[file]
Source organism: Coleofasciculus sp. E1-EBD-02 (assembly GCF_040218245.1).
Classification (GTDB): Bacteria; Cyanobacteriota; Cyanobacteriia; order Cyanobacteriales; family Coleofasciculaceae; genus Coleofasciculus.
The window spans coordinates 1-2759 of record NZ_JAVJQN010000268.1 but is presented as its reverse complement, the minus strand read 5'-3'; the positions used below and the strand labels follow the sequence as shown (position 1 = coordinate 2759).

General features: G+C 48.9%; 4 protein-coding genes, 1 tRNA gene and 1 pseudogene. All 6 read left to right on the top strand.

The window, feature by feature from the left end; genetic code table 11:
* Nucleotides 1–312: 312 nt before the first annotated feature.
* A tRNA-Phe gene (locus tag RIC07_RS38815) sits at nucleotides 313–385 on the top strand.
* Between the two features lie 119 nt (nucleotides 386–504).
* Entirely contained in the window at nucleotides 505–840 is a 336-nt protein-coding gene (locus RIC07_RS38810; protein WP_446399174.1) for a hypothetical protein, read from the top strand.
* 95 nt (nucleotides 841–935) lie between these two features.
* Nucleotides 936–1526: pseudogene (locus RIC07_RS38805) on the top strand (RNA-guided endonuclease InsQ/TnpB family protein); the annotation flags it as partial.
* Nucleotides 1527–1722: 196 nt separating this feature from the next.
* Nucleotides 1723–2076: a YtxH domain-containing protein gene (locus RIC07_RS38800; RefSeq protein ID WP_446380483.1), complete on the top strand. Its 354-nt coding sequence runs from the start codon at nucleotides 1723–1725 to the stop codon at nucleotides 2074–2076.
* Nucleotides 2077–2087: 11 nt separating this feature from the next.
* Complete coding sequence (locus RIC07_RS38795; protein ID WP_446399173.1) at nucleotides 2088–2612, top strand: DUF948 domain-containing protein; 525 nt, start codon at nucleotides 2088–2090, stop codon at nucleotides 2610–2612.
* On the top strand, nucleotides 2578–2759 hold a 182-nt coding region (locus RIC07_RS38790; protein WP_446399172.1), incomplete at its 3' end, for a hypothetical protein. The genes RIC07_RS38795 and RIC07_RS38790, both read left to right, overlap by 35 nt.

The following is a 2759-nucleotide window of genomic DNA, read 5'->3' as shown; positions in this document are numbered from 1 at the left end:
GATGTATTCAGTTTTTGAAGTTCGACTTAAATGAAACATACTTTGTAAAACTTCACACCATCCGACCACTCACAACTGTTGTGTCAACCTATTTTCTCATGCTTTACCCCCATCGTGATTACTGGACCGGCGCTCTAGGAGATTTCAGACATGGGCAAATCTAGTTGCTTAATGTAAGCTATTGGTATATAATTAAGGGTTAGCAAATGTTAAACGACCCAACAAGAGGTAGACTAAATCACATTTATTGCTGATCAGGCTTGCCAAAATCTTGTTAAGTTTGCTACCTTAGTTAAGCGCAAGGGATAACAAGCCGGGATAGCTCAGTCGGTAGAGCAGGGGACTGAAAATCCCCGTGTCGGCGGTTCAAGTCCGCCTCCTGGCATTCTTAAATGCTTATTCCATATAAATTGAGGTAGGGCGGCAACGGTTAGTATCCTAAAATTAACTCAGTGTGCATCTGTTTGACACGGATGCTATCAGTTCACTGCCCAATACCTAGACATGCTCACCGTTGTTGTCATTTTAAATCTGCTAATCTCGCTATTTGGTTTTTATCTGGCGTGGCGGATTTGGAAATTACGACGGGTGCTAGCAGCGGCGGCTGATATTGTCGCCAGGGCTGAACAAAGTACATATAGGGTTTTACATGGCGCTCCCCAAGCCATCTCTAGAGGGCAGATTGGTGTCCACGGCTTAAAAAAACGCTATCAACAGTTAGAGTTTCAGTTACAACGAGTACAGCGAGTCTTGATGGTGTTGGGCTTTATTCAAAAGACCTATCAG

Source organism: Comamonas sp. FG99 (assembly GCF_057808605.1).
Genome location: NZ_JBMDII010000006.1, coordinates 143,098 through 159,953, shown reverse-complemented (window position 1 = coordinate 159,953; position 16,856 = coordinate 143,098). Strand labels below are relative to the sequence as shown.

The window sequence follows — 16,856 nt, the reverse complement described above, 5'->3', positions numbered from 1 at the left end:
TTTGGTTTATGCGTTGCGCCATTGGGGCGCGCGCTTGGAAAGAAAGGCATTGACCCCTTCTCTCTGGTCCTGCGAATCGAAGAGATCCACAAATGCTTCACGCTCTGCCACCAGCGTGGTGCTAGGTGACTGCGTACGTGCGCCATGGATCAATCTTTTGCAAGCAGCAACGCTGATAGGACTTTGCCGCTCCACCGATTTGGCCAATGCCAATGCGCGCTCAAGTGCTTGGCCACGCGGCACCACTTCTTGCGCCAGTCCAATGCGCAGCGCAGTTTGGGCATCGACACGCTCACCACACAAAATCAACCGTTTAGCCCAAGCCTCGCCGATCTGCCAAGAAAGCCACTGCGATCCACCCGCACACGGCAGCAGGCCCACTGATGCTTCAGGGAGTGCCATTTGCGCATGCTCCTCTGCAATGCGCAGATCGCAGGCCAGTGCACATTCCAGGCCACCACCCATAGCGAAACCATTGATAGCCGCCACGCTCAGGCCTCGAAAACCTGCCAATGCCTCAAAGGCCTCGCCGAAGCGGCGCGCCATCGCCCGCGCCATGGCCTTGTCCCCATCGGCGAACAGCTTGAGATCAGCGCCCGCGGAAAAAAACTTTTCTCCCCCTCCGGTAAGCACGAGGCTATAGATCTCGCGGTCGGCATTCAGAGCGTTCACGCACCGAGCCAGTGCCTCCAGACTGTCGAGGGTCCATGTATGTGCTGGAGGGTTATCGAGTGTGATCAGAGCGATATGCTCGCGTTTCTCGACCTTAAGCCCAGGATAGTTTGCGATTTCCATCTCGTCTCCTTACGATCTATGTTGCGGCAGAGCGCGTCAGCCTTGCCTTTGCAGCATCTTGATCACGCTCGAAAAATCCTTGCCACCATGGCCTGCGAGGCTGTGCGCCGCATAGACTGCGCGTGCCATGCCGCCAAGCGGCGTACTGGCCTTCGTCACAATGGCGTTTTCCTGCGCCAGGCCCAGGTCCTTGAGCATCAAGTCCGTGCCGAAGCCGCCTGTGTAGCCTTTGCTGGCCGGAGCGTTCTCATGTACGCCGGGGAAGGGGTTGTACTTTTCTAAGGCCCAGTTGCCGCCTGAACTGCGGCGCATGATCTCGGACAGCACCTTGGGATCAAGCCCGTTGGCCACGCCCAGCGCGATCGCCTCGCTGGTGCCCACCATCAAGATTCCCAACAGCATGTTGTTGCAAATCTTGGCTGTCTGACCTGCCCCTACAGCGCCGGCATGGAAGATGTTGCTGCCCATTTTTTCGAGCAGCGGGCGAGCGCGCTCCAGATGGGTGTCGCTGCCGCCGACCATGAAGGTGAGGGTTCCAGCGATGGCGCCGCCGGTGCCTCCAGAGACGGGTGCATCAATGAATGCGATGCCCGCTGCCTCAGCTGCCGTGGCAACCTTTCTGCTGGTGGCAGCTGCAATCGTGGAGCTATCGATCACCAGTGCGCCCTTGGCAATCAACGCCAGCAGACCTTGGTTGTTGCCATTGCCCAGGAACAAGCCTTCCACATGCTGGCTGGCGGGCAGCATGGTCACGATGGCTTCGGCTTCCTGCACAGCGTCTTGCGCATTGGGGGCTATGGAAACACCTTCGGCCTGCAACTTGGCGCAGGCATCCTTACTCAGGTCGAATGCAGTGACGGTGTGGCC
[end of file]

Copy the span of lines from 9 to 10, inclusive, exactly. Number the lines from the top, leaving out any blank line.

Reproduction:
* Entirely contained in the window at nucleotides 505–840 is a 336-nt protein-coding gene (locus RIC07_RS38810; protein WP_446399174.1) for a hypothetical protein, read from the top strand.
* 95 nt (nucleotides 841–935) lie between these two features.